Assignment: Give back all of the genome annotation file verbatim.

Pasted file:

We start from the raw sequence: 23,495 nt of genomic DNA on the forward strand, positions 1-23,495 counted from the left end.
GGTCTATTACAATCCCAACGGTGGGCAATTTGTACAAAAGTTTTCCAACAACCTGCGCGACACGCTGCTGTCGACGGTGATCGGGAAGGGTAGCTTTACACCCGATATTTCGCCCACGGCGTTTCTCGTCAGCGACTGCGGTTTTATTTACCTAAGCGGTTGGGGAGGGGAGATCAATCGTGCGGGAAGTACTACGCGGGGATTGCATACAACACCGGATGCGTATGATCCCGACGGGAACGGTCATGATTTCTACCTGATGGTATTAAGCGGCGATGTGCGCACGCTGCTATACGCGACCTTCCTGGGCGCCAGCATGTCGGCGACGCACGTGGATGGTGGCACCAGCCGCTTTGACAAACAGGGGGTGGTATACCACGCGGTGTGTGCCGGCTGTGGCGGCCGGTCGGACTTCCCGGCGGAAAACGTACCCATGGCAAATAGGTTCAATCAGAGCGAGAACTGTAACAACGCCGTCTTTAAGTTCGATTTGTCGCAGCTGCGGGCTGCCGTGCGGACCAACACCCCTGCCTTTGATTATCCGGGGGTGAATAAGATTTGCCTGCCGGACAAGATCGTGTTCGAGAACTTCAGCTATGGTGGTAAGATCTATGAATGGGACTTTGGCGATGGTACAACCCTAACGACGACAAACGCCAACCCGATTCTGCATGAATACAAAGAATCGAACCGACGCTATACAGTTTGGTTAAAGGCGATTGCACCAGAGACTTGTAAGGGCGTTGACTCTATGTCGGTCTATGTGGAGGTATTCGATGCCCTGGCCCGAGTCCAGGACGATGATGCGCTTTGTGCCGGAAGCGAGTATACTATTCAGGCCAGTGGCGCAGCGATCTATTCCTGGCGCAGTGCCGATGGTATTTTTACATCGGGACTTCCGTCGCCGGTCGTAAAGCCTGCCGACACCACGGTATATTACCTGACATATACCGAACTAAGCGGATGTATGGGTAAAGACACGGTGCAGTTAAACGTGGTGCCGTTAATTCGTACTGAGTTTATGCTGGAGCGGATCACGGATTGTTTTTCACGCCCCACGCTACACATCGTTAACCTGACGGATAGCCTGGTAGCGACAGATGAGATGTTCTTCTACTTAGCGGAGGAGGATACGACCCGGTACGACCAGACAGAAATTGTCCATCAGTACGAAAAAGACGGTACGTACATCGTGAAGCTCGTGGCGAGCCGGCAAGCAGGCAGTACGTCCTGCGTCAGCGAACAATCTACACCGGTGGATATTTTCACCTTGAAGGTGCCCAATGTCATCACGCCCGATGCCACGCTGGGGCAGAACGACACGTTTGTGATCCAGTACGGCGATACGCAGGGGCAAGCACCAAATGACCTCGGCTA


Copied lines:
We start from the raw sequence: 23,495 nt of genomic DNA on the forward strand, positions 1-23,495 counted from the left end.
GGTCTATTACAATCCCAACGGTGGGCAATTTGTACAAAAGTTTTCCAACAACCTGCGCGACACGCTGCTGTCGACGGTGATCGGGAAGGGTAGCTTTACACCCGATATTTCGCCCACGGCGTTTCTCGTCAGCGACTGCGGTTTTATTTACCTAAGCGGTTGGGGAGGGGAGATCAATCGTGCGGGAAGTACTACGCGGGGATTGCATACAACACCGGATGCGTATGATCCCGACGGGAACGGTCATGATTTCTACCTGATGGTATTAAGCGGCGATGTGCGCACGCTGCTATACGCGACCTTCCTGGGCGCCAGCATGTCGGCGACGCACGTGGATGGTGGCACCAGCCGCTTTGACAAACAGGGGGTGGTATACCACGCGGTGTGTGCCGGCTGTGGCGGCCGGTCGGACTTCCCGGCGGAAAACGTACCCATGGCAAATAGGTTCAATCAGAGCGAGAACTGTAACAACGCCGTCTTTAAGTTCGATTTGTCGCAGCTGCGGGCTGCCGTGCGGACCAACACCCCTGCCTTTGATTATCCGGGGGTGAATAAGATTTGCCTGCCGGACAAGATCGTGTTCGAGAACTTCAGCTATGGTGGTAAGATCTATGAATGGGACTTTGGCGATGGTACAACCCTAACGACGACAAACGCCAACCCGATTCTGCATGAATACAAAGAATCGAACCGACGCTATACAGTTTGGTTAAAGGCGATTGCACCAGAGACTTGTAAGGGCGTTGACTCTATGTCGGTCTATGTGGAGGTATTCGATGCCCTGGCCCGAGTCCAGGACGATGATGCGCTTTGTGCCGGAAGCGAGTATACTATTCAGGCCAGTGGCGCAGCGATCTATTCCTGGCGCAGTGCCGATGGTATTTTTACATCGGGACTTCCGTCGCCGGTCGTAAAGCCTGCCGACACCACGGTATATTACCTGACATATACCGAACTAAGCGGATGTATGGGTAAAGACACGGTGCAGTTAAACGTGGTGCCGTTAATTCGTACTGAGTTTATGCTGGAGCGGATCACGGATTGTTTTTCACGCCCCACGCTACACATCGTTAACCTGACGGATAGCCTGGTAGCGACAGATGAGATGTTCTTCTACTTAGCGGAGGAGGATACGACCCGGTACGACCAGACAGAAATTGTCCATCAGTACGAAAAAGACGGTACGTACATCGTGAAGCTCGTGGCGAGCCGGCAAGCAGGCAGTACGTCCTGCGTCAGCGAACAATCTACACCGGTGGATATTTTCACCTTGAAGGTGCCCAATGTCATCACGCCCGATGCCACGCTGGGGCAGAACGACACGTTTGTGATCCAGTACGGCGATACGCAGGGGCAAGCACCAAATGACCTCGGCTA